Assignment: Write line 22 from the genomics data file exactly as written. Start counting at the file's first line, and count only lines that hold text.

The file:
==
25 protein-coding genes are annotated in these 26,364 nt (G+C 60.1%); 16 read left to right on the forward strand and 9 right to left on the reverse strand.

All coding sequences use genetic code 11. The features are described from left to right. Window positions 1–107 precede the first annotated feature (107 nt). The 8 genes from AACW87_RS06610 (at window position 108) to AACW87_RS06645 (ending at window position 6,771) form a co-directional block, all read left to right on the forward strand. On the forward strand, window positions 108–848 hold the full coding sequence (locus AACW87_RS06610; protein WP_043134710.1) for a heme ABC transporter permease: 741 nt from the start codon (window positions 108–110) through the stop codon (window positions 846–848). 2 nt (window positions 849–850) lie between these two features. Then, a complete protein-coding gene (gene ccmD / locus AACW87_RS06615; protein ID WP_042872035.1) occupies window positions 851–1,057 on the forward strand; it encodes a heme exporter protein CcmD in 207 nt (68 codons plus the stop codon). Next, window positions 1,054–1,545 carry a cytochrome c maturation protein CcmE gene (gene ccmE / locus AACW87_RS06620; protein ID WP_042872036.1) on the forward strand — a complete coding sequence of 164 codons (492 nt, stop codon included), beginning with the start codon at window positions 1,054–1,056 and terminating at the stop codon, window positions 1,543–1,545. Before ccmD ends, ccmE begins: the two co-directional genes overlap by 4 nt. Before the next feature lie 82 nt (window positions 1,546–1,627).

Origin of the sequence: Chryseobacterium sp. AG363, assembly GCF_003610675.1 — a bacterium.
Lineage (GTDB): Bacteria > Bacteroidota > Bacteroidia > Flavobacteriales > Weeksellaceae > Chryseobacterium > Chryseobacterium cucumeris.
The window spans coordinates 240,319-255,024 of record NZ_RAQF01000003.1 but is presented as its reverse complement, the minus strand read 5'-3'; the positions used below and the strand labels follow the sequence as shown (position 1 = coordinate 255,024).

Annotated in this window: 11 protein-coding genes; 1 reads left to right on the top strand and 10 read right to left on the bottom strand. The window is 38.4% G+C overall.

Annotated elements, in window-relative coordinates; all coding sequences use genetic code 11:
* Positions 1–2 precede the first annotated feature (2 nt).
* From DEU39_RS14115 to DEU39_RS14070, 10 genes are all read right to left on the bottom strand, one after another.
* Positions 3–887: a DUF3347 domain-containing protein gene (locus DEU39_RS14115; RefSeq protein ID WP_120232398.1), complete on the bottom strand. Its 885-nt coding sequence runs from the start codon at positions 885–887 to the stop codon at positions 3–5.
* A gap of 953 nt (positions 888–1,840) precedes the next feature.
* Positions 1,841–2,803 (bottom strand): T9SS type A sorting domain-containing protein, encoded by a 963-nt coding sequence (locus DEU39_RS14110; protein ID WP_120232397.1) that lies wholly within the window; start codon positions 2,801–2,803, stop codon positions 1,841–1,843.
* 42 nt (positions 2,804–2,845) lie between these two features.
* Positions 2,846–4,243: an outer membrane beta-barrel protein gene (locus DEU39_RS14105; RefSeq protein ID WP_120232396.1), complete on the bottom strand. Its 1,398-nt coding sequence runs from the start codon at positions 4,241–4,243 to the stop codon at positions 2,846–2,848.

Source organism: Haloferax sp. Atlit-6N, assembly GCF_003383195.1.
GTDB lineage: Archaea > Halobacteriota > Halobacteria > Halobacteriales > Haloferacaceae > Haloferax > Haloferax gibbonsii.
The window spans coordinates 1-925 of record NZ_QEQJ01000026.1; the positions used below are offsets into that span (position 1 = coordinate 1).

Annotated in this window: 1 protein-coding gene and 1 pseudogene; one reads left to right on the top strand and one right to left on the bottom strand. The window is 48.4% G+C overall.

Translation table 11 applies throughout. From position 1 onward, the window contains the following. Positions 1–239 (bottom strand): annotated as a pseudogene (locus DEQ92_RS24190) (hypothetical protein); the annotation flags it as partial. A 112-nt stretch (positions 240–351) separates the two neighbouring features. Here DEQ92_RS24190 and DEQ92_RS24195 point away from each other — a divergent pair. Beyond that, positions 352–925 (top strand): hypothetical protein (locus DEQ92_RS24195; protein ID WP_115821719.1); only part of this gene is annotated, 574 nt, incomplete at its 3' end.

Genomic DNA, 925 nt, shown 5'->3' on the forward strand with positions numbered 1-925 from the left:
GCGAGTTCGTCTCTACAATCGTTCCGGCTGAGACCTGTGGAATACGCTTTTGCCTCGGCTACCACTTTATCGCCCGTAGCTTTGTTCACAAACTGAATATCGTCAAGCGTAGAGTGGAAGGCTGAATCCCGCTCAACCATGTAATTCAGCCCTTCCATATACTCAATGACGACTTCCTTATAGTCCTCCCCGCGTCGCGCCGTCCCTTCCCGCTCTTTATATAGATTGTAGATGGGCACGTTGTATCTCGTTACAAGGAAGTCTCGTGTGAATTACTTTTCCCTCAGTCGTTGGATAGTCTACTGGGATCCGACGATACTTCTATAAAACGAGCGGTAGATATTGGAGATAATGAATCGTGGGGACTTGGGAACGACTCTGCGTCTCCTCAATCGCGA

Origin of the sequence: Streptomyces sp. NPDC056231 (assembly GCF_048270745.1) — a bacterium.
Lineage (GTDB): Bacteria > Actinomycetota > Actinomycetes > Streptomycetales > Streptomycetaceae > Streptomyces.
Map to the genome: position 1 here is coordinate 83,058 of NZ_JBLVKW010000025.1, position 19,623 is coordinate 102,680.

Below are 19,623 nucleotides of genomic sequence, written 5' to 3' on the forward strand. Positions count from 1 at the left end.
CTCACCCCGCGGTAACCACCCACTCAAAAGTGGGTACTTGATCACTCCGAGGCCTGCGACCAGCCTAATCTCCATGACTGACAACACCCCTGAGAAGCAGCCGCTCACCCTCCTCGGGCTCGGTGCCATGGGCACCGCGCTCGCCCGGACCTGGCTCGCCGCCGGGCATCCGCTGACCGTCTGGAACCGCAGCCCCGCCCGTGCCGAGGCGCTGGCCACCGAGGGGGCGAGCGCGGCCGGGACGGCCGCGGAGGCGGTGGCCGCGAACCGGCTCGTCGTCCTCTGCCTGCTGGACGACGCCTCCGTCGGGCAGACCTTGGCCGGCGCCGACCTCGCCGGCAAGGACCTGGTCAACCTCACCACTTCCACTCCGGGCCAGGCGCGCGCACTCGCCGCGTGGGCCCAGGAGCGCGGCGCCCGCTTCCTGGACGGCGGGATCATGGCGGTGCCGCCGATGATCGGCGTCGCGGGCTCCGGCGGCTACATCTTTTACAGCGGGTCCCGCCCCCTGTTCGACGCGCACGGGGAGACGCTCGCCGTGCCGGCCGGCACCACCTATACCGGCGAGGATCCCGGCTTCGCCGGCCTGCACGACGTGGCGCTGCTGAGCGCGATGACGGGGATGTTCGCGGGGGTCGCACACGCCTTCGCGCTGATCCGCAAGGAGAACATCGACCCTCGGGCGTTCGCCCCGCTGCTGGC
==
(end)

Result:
Origin of the sequence: Streptomyces sp. NPDC056231 (assembly GCF_048270745.1) — a bacterium.